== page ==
More foster parents needed, says activist

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A gender rights activist Zahra Airall has called for more people in Antigua & Barbuda to avail themselves to be foster parents.
“I want to make an appeal to people to contact Social Welfare Services and actually volunteer to do something like being foster parents,” the Antigua Girls’ High School teacher said. “There is a great need for people willing to adopt children from abusive households, especially during the volatile time in the victim’s life when investigations are ongoing about their relatives and trusted family friends.”
She said, “One of the biggest challenges in helping to protect our children through these situations is that when you decide to investigate, when you decide that you’re going to get involved, the first question you must ask is ‘how involved am I willing to get?’”
Stating that people usually ask what can be done to help victims of sexual assault and incest, Airall suggested that people consider becoming a part of the solution. She told OBSERVER media: “I know some time ago, Welfare asked for foster parents and that is something that we need in this country. You making a complaint, are you willing to open your home to a child? Are you willing to get them to a safe place in the interim while the investigation is going on?”
These comments and others were made by Airall on OBSERVER media in the immediate wake of reports of the recent sentencing of a man who had sex with his daughter. According to her, since the publication, she has received reports from three people who have lived in similar situations. “One of the cases is very similar to the one that was released with the 18-year sentence … [and] I asked the person who called me, how involved are you willing to get?”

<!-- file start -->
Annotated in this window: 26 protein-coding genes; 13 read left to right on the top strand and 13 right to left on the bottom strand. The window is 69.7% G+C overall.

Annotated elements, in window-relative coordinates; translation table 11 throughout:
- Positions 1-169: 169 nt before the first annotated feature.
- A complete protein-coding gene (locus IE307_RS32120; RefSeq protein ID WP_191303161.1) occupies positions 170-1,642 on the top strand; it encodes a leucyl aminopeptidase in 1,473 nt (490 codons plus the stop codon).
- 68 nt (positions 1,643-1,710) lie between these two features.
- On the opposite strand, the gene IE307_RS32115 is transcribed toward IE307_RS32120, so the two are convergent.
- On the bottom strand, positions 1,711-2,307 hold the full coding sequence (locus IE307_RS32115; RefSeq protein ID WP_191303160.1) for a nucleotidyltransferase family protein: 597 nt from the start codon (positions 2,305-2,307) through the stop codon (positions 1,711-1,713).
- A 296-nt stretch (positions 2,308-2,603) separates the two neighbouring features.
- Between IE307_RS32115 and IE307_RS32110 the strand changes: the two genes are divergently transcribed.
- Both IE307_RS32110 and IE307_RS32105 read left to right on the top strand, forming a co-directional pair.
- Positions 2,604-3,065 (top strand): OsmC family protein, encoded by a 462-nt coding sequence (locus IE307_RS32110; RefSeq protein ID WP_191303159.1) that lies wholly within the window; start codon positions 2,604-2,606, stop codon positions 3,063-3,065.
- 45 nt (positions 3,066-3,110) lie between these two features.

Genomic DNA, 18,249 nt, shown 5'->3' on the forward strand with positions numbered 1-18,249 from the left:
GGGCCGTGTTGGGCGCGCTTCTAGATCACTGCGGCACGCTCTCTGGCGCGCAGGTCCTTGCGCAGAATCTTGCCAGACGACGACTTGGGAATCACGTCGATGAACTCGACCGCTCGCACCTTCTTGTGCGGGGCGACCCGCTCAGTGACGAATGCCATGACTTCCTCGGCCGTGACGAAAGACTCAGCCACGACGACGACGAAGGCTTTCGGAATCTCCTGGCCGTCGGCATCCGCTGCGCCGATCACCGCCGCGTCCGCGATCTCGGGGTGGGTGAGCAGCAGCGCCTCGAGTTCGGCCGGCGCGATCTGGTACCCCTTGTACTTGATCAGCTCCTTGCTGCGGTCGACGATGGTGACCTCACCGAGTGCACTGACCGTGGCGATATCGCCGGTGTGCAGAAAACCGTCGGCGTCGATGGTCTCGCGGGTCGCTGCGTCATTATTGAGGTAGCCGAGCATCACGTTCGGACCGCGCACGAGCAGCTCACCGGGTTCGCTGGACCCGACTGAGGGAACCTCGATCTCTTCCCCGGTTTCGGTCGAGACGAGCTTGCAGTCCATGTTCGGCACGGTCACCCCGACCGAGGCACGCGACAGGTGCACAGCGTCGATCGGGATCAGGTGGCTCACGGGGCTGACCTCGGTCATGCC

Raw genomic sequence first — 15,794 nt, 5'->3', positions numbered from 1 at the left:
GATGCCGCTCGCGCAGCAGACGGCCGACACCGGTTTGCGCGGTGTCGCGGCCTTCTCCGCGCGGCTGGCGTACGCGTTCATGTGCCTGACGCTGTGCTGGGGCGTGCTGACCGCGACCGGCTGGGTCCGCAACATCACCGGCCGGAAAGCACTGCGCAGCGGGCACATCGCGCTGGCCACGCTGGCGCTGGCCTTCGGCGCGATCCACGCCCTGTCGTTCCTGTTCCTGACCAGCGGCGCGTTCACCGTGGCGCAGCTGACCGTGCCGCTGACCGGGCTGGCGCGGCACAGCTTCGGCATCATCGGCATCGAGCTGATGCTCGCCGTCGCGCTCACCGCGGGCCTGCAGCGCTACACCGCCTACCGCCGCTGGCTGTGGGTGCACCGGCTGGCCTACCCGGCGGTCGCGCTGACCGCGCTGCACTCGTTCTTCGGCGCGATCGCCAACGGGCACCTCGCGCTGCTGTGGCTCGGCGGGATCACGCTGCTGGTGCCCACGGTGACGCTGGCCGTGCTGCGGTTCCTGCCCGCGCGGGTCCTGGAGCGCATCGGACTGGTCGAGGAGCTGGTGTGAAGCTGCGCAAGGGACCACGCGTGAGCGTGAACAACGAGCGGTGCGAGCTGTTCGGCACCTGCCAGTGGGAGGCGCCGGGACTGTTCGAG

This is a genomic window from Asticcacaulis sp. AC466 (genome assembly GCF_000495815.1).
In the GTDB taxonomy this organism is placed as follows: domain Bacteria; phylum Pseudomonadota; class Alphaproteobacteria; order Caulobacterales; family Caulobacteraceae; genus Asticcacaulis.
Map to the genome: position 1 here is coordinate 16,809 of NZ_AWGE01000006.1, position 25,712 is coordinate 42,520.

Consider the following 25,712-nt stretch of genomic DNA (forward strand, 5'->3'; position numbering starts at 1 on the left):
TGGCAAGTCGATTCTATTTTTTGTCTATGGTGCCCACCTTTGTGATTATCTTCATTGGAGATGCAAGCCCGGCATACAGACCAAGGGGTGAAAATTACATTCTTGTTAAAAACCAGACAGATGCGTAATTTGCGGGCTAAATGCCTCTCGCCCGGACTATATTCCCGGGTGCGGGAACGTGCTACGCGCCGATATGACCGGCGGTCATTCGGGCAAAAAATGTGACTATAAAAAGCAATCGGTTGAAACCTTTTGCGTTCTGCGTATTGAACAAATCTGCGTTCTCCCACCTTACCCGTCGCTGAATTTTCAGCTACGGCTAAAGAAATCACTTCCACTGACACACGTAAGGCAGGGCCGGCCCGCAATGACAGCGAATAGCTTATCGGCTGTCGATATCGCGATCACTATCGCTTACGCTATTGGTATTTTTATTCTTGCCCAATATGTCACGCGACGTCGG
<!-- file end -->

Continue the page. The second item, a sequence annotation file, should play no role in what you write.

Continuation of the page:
Airall also addressed social media harassment she received after she made her initial comments on incest in Antigua & Barbuda. She expressed her disappointment in the public focusing on her attire in the photo attached to the story rather than the message about the social issue.
“That reflects on the priorities in this country or how easy it is to look at trivial matters and amplify trivial matters while somebody’s child is being molested and when somebody’s attire is more important than coming together as a people and as a community to protect our children. Something is seriously broken within the fabric of our humanity in Antigua & Barbuda,” she claimed.
The Antigua Girls’ High teacher also cautioned the public against making jokes about sex crimes, which she believes deter victims from speaking up.
“Even certain songs, stop laughing at it and stop encouraging that behaviour because even if you think you wouldn’t want it to happen to yourself, just the fact that you are laughing is encouraging it. Do not be afraid to ask questions and do not be afraid to challenge policymakers.”

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